Javascript Tools


Good reference guide here

JavaScript programs started off pretty small — most of its usage in the early days was to do isolated scripting tasks, providing a bit of interactivity to your web pages where needed, so large scripts were generally not needed. Fast forward a few years and we now have complete applications being run in browsers with a lot of JavaScript, as well as JavaScript being used in other contexts (Node.js, for example).

It has therefore made sense in recent years to start thinking about providing mechanisms for splitting JavaScript programs up into separate modules that can be imported when needed. Node.js has had this ability for a long time, and there are a number of JavaScript libraries and frameworks that enable module usage (for example, other CommonJS and AMD-based module systems like RequireJS, and more recently Webpack and Babel).

Use of native JavaScript modules is dependent on import and export statements.

.mjs vs .js

Usually JavaScript files ends with .js extension, however, .mjs extension can be used to make it clear that these files are modules and are regular JavaScript. Also it helps build tools such as Babel to parse these files as modules or interpretated by runtimes such as Node.js as modules.

Exporting any iteam from a module

The easiest way to use it is to place it in front of any items you want exported out of the module, for example:

export const name = "Square";

export function draw(ctx, length, x, y, color) {
    ctx.fillStyle = color;
    ctx.fillRect(x, y, length, length);

    return  { length, x, y, color };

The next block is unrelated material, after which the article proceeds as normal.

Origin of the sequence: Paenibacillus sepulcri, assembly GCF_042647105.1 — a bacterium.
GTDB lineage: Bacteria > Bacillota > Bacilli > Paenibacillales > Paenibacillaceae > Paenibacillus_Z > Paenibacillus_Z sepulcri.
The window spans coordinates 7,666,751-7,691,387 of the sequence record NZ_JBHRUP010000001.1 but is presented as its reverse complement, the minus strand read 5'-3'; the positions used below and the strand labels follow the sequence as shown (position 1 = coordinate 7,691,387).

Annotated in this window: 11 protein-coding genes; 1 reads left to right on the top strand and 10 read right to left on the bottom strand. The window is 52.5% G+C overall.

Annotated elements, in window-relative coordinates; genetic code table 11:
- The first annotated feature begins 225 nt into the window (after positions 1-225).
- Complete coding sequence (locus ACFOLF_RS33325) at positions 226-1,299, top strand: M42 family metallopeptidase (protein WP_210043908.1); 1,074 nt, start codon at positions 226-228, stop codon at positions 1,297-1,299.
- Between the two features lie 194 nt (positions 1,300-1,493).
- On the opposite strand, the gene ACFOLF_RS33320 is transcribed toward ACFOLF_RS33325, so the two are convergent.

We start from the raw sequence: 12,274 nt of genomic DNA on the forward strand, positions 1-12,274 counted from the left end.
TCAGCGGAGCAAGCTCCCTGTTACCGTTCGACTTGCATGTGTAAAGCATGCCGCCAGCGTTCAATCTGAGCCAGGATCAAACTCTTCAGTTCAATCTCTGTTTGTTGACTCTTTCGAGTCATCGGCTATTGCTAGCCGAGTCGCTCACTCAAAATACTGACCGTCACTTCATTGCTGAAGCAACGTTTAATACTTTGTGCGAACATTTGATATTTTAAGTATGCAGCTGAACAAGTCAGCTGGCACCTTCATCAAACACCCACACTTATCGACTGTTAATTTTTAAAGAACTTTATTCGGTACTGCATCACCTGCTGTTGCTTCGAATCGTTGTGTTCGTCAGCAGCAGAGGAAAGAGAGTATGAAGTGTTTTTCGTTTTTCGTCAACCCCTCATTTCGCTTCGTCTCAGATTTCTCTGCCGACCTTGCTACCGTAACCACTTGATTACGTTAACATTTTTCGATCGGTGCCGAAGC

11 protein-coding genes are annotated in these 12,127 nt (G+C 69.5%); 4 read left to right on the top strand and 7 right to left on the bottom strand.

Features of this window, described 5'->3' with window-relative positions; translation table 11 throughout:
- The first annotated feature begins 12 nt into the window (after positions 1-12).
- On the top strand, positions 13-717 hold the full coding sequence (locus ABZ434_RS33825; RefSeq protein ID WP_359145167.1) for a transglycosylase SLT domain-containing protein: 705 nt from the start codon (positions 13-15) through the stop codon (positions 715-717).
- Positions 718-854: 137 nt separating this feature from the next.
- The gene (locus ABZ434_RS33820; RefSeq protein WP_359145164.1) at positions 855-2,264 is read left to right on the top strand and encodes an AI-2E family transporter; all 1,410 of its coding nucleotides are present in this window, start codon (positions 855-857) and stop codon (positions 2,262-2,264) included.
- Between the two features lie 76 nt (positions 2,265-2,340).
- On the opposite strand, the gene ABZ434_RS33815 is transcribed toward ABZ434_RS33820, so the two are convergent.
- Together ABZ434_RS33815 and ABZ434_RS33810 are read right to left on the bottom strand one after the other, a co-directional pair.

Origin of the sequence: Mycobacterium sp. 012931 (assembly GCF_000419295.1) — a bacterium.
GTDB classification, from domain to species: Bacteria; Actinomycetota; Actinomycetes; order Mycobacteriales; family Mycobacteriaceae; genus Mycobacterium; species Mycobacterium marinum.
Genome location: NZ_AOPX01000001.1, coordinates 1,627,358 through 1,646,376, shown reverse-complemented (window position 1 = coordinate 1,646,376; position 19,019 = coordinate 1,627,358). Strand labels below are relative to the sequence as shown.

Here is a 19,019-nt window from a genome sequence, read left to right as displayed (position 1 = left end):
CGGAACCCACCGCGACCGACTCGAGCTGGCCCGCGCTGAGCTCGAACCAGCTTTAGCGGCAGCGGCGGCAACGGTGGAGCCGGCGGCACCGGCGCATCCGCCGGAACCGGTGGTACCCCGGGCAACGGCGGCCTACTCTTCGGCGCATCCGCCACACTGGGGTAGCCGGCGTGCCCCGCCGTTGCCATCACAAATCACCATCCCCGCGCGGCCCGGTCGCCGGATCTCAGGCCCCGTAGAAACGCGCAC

You can export fucntions, var, let, const, class. They need to be top-level items; you can’t use export inside a function.

You can export all the items using a single export statement at the end of your module file, followed by commaa-separated list of features you want to export wrapped in curly braces.

export { name, draw, reportArea, reportPerimeter };

Importing features into your script

Once you’ve exported some features out of your modules, you need to import them into your script to be able to use them. The simplest way to do so is:

import { name, draw, reportArea, reportPerimeter } from "./modules/square.js";

Once you’ve imported the features into your script, you can use them just like they were defined inside the same file.

The imported values are read-only views of the features that were exported. Similar to `const` variables, you cannot re-assign the variable that was imported, but you can still modify properties of object values. The value can only be re-assigned by the module exporting it.


Parcel is zero configuration build tools for almost everything needed for UI development (such as TypeScript, SASS, React, Elm, Vue, images, svg etc). it combines a great out-of-the-box development experience with a scalable architecture that can take your project from just getting started to massive production application.


This is a sapling 🌱 in my digital garden 🏡.

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